Old Business, New Tricks

By Nat Eliason in Entrepreneurship

Published or Updated on Apr 21, 2020

I started this post before all the COVID-19 madness. It was an interesting idea then, but it's especially relevant now.

I've been working out for the last decade. I've been a member of every kind of gym, from mass market Gold's Gyms to bougie Equinoxes.

And while the vibe and clientele in a Gold's is very different (and better) from the patrons of a Manhattan Equinox, they both follow the same business model:

  • Charge a monthly fee for access.
  • Upsell personal training, gear, snacks, etc.

It's safe, reliable, easy, but also hard to defend. If you experience a sudden loss of income and need to cancel your Equinox membership to switch to Planet Fitness, you're still getting basically the same thing. You might just feel less compulsion to geotag your Instagram posts. 

Basically every gym in the world follows this model. But not Central Athlete.

Central Athlete, or CA, came up with their own structure. When you join the gym, you're also signing on with one of the coaches who works at the gym who becomes your dedicated fitness and health coach. They do all of your athletic programming, make nutritional and lifestyle recommendations, and are available to answer questions pretty much any day of the week.

But they don't do the typical overly complicated gym coaching you'll see at a place like Equinox.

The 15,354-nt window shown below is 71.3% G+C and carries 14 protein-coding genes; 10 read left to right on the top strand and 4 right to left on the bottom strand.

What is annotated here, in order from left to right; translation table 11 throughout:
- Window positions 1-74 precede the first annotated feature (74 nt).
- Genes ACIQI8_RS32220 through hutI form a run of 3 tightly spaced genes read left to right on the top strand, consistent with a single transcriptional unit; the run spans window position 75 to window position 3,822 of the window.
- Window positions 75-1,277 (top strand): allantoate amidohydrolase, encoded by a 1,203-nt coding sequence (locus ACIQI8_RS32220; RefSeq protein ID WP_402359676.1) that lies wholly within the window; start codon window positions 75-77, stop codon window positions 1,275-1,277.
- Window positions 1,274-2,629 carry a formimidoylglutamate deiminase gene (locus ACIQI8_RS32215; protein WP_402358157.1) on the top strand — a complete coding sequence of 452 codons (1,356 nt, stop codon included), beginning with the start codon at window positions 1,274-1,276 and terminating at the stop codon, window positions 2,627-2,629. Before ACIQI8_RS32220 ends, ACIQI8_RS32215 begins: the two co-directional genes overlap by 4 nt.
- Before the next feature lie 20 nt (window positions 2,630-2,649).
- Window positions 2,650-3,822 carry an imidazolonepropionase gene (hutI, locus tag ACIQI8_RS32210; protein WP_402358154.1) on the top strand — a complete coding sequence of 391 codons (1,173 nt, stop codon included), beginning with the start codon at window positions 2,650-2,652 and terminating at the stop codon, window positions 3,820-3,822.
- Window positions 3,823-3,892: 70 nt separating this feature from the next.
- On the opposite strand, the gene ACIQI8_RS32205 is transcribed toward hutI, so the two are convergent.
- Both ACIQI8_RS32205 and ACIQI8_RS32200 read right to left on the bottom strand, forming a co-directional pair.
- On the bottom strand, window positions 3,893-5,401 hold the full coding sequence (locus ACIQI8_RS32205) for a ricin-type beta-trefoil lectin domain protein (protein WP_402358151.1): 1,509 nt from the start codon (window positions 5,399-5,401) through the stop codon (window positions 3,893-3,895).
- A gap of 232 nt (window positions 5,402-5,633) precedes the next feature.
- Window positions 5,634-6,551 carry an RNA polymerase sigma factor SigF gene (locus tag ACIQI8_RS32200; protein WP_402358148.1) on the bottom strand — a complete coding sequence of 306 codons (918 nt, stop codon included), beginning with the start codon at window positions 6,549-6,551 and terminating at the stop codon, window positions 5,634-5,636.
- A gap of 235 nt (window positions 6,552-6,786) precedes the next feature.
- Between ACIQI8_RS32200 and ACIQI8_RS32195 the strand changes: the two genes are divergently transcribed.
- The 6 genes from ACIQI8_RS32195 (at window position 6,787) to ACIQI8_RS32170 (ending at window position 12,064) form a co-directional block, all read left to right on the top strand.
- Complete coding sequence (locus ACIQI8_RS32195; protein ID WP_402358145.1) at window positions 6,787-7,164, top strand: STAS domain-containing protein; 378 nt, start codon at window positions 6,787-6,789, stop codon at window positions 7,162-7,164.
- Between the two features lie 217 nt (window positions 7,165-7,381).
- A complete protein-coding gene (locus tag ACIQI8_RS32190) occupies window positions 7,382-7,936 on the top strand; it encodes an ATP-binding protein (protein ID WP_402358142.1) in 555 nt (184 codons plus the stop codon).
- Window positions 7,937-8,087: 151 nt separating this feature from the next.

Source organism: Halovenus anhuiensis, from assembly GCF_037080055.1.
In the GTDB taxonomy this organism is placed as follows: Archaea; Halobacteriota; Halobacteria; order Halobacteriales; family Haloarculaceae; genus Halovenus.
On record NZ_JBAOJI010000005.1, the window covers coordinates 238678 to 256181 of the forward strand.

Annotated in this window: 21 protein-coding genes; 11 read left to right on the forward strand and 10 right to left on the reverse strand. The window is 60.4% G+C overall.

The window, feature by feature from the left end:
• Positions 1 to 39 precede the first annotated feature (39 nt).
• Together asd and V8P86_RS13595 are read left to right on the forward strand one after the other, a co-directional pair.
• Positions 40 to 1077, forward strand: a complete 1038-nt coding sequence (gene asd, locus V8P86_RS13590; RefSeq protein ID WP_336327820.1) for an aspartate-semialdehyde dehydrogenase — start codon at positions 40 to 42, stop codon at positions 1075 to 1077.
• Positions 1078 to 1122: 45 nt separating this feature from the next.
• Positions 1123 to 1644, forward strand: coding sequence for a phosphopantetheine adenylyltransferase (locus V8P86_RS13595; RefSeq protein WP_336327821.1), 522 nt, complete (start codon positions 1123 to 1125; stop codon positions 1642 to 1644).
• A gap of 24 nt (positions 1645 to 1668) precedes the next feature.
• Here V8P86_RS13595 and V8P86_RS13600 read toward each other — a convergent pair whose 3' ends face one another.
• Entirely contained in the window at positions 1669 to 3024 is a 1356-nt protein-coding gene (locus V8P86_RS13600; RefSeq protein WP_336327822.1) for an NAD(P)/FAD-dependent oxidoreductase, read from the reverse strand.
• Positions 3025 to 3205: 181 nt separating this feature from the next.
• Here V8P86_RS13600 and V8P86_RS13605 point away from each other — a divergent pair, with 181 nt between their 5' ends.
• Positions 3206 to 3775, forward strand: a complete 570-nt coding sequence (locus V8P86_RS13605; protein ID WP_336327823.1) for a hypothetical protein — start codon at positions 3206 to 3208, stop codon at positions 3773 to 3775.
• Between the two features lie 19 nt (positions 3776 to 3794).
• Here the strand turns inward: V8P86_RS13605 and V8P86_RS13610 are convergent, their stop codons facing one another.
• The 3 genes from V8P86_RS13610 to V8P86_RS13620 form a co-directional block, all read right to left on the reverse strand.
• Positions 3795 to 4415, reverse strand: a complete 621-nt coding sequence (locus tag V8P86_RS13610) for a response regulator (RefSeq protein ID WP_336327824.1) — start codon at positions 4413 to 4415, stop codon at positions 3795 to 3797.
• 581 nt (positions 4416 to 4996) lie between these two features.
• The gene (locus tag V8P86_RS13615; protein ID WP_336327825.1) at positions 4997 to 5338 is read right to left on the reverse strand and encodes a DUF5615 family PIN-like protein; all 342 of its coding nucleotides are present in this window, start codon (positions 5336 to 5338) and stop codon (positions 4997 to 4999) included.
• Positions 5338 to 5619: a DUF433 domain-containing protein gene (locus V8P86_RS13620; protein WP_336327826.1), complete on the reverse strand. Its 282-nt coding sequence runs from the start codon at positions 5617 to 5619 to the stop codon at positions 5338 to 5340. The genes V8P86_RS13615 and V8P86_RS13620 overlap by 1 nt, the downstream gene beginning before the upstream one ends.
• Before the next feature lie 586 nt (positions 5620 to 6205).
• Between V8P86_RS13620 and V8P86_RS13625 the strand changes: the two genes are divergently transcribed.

Instead of having to meet your trainer 3 days a week for a 50 minute time slot, your CA coach prescribes your workouts via an app, and you can go into the gym any time of day to complete them.

Sometimes they take 40 minutes, sometimes they take 90. Sometimes you're not even going into the gym. Each coach has floor hours where they're in the gym available to spot and help you, but you don't have to go in when your coach is working. Every coach has access to your programming and can help you out.

By structuring their gym membership this way, they've solved two huge problems endemic to other gyms:

Problem 1: Most people with a gym membership don't make any progress on their health.

That's great for profitability, but bad if you actually care about your customers.

By creating a gym membership where you have to work with a coach, they're ensuring that you're going to make progress. And they're filtering out anyone who's not serious about their fitness, which creates a really high quality community.

Problem 2: Most personal training is prohibitively expensive. 

A good personal trainer might charge anywhere from $50 to $150 an hour. At 3 sessions a week, you're looking at anywhere from $600 to $1800 a month. And that's on top of your gym membership.

But personal training is expensive because you're taking up 100% of that trainer's time, even though you don’t need it. Do they really need to stand next to you and stare at you for 5 minutes while you warm up on the bike? No, unless you’re into that.

By having the coaches floating around the gym helping anyone as needed, CA significantly increases the leverage of each coach who works there, while radically reducing the cost of getting personalized fitness.

Learning from the Central Athlete model, a good way to brainstorm business ideas might be: Can you find an old business you can put a new spin on?

People need electricians, lawn care, car maintenance. We’ll start going to cafes, nail salons, and restaurants again eventually. There are certainly better ways to do many of those businesses, with or without new technology. 

Is there a “boring” kind of business you’re interested in where you can put an interesting new twist on it? If you can come up with a clever tweak to make customers happier or more successful, you could have a huge business on your hands. 

Footnotes

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